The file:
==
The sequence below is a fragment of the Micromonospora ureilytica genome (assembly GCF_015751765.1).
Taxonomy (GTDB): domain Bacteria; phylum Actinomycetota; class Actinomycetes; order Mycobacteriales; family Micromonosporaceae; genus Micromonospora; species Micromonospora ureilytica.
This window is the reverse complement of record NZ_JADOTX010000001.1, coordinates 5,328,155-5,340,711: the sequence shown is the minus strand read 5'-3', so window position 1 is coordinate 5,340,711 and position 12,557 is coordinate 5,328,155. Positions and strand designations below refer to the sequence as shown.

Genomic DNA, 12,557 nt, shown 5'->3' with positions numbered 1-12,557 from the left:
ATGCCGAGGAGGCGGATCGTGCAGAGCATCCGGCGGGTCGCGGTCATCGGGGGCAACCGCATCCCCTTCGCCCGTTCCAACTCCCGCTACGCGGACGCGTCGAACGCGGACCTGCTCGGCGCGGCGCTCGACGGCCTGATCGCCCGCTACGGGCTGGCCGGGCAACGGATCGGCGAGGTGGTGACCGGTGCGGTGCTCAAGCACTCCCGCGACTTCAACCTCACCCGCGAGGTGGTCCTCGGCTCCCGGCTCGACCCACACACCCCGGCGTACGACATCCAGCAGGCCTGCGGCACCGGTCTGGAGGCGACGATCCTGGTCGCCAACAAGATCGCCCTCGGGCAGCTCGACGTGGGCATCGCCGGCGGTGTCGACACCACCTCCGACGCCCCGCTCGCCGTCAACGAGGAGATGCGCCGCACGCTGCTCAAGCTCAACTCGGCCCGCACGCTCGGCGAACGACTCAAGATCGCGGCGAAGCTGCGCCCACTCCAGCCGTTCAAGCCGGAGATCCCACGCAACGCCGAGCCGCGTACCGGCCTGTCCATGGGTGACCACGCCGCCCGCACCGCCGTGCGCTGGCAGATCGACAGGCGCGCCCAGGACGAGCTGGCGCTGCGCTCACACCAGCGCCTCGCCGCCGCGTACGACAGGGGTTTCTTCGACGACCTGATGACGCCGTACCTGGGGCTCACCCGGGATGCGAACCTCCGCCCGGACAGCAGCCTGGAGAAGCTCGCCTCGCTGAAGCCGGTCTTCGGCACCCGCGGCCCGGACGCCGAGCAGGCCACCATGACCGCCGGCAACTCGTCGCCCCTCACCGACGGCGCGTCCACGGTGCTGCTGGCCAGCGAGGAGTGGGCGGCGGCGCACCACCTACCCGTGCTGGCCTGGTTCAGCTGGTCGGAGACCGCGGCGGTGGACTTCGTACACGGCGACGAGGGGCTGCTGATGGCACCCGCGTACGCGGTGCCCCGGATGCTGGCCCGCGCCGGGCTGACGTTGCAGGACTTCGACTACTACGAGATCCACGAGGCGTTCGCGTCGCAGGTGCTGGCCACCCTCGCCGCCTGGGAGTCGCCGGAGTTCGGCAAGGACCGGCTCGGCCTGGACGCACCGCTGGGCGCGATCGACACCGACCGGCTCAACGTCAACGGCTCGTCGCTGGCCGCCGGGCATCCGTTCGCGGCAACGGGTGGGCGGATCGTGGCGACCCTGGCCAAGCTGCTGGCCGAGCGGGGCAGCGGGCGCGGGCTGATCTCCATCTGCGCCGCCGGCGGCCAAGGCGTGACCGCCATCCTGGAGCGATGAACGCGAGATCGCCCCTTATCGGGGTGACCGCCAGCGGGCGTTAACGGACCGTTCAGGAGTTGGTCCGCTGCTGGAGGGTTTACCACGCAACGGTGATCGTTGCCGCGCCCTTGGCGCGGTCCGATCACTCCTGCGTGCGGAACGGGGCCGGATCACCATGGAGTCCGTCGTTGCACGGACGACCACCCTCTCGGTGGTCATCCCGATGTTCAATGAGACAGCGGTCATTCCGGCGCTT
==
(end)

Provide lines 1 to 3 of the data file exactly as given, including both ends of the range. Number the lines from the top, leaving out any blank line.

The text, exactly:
The sequence below is a fragment of the Micromonospora ureilytica genome (assembly GCF_015751765.1).
Taxonomy (GTDB): domain Bacteria; phylum Actinomycetota; class Actinomycetes; order Mycobacteriales; family Micromonosporaceae; genus Micromonospora; species Micromonospora ureilytica.
This window is the reverse complement of record NZ_JADOTX010000001.1, coordinates 5,328,155-5,340,711: the sequence shown is the minus strand read 5'-3', so window position 1 is coordinate 5,340,711 and position 12,557 is coordinate 5,328,155. Positions and strand designations below refer to the sequence as shown.